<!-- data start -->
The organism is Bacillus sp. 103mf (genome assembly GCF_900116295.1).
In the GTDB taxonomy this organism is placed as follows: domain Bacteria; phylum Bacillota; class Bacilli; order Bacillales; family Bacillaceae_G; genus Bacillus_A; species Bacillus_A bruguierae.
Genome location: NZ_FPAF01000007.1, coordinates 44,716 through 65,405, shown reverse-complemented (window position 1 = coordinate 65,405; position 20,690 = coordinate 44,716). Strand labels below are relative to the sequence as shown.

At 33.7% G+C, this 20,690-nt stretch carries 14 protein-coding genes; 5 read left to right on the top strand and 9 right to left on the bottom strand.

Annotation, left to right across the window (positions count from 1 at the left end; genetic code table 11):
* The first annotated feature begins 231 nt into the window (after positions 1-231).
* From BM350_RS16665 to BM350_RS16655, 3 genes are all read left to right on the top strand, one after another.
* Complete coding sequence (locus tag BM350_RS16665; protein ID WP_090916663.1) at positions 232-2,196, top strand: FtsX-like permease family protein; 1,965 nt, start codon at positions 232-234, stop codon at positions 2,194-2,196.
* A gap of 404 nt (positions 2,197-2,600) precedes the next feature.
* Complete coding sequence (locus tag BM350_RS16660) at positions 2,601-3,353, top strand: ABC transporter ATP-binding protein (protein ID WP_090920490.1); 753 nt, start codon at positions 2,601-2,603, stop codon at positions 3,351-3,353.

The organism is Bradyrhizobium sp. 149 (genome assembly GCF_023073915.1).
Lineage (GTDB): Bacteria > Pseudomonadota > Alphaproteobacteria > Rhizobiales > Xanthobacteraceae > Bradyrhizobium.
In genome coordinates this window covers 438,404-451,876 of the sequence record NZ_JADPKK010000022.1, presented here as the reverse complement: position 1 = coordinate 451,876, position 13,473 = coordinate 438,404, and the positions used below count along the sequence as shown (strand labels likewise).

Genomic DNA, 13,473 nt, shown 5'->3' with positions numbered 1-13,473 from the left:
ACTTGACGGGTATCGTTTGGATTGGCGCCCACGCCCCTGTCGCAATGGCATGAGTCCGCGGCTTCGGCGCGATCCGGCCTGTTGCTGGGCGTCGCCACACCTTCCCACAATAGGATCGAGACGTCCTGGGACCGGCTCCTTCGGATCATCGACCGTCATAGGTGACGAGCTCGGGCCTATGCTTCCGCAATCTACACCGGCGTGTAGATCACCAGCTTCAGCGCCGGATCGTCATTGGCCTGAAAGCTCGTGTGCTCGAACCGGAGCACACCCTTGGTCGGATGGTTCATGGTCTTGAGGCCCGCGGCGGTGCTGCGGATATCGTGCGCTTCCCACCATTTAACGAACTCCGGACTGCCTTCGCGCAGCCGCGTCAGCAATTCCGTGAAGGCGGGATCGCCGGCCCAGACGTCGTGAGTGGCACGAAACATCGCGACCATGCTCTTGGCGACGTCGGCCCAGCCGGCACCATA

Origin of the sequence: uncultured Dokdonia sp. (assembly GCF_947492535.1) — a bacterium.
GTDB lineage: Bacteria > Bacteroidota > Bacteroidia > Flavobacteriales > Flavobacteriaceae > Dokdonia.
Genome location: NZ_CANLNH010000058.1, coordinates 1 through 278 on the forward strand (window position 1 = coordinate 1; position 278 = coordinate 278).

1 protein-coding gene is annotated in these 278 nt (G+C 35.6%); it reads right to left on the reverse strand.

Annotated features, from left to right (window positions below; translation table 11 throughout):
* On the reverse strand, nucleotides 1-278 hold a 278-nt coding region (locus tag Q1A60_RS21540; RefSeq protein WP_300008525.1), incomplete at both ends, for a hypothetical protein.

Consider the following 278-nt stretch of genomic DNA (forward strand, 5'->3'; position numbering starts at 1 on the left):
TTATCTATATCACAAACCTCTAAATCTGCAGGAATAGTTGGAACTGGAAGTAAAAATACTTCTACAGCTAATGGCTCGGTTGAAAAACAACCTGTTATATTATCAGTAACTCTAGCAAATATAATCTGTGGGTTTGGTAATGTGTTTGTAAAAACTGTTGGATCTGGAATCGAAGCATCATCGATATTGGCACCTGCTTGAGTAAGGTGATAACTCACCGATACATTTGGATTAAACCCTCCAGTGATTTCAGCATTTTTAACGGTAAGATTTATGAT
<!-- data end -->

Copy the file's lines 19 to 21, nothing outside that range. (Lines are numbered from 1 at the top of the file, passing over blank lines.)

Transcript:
1 protein-coding gene is annotated in these 278 nt (G+C 35.6%); it reads right to left on the reverse strand.

Annotated features, from left to right (window positions below; translation table 11 throughout):
* On the reverse strand, nucleotides 1-278 hold a 278-nt coding region (locus tag Q1A60_RS21540; RefSeq protein WP_300008525.1), incomplete at both ends, for a hypothetical protein.